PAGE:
The peg for “Blogging Wanes as the Young Drift to Sites Like Twitter” is a study (here’s the summary) from Feb. 2010 — more than a year ago. The study showed that the number of kids ages 12-17 who are blogging dropped in half from 2006 to 2009 (14 percent report blogging, from 28 percent). The same study showed that the percentage of adults 30 and older who blog rose from 7 to 11 during the same period. Meanwhile, a more recent Pew study, the Times reports, finds that “Among 18-to-33-year-olds…blogging dropped two percentage points in 2010 from two years earlier.”
But if you actually look at that report, you find that, overall, blogging is still growing, not waning at all:
Few of the activities covered in this report have decreased in popularity for any age group, with the notable exception of blogging. Only half as many online teens work on their own blog as did in 2006, and Millennial generation adults ages 18-33 have also seen a modest decline—a development that may be related to the quickly-growing popularity of social network sites. At the same time, however, blogging’s popularity increased among most older generations, and as a result the rate of blogging for all online adults rose slightly overall from 11% in late 2008 to 14% in 2010.
Fourteen percent of online adults are making some effort to write regularly in public! That remains a phenomenal fact; if you’d predicted it a decade ago, as only a handful of visionaries did, you’d have been dismissed as a nut (or maybe a “cyber-utopian”).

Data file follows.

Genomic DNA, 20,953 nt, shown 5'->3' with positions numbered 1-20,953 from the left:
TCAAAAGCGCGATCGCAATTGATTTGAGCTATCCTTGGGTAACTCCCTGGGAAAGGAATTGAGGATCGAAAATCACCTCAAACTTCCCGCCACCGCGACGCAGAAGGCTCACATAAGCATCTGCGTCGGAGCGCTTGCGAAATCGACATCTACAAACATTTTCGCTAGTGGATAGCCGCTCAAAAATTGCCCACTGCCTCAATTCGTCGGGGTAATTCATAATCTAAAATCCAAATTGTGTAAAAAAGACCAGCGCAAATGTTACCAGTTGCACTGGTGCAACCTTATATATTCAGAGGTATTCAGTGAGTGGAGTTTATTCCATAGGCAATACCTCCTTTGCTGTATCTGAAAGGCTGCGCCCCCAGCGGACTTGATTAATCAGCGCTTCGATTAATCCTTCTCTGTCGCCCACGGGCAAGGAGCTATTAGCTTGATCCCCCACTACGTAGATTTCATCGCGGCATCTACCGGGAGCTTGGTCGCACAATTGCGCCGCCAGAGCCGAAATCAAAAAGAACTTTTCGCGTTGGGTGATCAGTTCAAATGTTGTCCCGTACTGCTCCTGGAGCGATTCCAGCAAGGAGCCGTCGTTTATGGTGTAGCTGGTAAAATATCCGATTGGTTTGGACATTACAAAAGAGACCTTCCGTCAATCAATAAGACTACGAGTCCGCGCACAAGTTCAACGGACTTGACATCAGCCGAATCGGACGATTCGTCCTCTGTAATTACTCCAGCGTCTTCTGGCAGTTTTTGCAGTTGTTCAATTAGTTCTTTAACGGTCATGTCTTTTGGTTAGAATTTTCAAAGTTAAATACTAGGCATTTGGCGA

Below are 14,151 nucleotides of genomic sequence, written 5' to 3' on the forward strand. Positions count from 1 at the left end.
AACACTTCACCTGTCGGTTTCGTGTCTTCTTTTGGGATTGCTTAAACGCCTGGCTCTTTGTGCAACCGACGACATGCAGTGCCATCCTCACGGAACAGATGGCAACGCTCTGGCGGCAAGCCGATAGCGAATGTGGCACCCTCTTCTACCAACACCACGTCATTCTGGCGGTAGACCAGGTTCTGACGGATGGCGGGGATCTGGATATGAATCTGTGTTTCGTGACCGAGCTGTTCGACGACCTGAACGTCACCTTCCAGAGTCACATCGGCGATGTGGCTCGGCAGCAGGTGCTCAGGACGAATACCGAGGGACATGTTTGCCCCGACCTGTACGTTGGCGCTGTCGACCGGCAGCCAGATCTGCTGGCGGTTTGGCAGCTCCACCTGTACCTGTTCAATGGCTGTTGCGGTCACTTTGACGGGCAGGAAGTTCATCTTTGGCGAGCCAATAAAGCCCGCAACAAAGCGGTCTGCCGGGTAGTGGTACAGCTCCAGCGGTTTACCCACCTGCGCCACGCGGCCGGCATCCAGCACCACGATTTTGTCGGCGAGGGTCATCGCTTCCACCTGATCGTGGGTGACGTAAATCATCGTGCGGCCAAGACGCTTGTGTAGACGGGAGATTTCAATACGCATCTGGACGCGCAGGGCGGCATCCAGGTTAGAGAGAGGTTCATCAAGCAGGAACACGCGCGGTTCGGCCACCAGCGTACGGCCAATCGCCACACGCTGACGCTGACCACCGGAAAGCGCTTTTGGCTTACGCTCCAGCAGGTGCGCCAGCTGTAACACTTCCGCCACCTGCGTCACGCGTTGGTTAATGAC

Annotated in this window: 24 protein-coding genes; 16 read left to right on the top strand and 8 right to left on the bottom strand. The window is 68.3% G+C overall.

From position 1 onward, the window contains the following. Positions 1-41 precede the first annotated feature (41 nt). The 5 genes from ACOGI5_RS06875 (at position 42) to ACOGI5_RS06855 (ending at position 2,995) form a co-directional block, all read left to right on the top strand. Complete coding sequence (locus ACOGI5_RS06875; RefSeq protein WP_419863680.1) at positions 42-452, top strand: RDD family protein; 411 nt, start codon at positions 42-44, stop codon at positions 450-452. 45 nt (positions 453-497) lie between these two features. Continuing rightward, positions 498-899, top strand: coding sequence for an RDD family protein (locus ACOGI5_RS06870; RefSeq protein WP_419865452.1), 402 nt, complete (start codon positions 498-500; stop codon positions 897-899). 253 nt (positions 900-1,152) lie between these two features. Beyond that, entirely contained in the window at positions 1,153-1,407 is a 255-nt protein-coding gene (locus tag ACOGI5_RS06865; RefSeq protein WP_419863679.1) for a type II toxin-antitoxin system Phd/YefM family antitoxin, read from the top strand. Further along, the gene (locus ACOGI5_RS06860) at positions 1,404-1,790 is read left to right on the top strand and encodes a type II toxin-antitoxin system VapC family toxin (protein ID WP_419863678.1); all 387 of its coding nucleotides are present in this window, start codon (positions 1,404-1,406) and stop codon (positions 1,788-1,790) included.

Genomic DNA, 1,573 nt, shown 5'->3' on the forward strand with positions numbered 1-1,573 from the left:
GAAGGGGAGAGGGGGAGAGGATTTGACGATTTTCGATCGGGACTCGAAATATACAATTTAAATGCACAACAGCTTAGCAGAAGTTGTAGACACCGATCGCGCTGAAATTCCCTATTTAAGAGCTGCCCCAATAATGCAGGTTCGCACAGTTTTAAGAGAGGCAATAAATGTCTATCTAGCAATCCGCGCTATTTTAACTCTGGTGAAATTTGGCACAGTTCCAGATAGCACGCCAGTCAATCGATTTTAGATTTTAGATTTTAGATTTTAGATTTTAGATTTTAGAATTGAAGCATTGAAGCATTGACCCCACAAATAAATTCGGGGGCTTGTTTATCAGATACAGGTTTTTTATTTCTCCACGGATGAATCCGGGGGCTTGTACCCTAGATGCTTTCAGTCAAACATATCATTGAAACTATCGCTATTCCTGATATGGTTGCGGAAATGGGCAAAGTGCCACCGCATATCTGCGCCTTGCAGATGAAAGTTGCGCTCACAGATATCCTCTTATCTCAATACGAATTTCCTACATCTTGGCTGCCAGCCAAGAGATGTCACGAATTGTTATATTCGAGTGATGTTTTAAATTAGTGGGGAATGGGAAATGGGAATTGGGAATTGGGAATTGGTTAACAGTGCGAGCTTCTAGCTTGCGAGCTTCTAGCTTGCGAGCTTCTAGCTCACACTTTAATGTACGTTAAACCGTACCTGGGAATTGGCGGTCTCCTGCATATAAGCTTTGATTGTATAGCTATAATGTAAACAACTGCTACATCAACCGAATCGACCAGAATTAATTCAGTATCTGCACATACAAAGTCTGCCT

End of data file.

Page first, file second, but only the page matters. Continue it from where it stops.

So the actual story — which, to be fair, the Times’ article mostly hews to (it’s the headline and lead that skew it more sensationally) — is that blogging keeps growing, but it’s losing popularity among teens.
Social networking is changing blogging. (My postscript to the paperback edition of Say Everything addresses those changes at length.) More of us are using Facebook and Twitter for casual sharing and personal updates. That has helped clarify the place of blogging as the medium for personal writing of a more substantial nature. Keeping a blog is more work than posting to Facebook and Twitter. So I wouldn’t be surprised if, long-term, the percentage of the population blogging plateaus or even declines.
Maybe we’ll end up with roughly ten percent of the online population (Pew’s consistent finding) keeping a blog. As the online population becomes closer to universal, that is an extraordinary thing: One in ten people writing in public. Our civilization has never seen anything like it.
So you can keep your “waning” headlines, and I’ll keep my amazement and enthusiasm.
BONUS LINKS: WordPress founder Matt Mullenweg addresses the story:
At some point you’ll have more to say than fits in 140 characters, is too important to put in Facebook’s generic chrome, or you’ve matured to the point you want more flexibility and control around your words and ideas.
And Anthony DeRosa points out that Twitter isn’t very popular among the teen set either.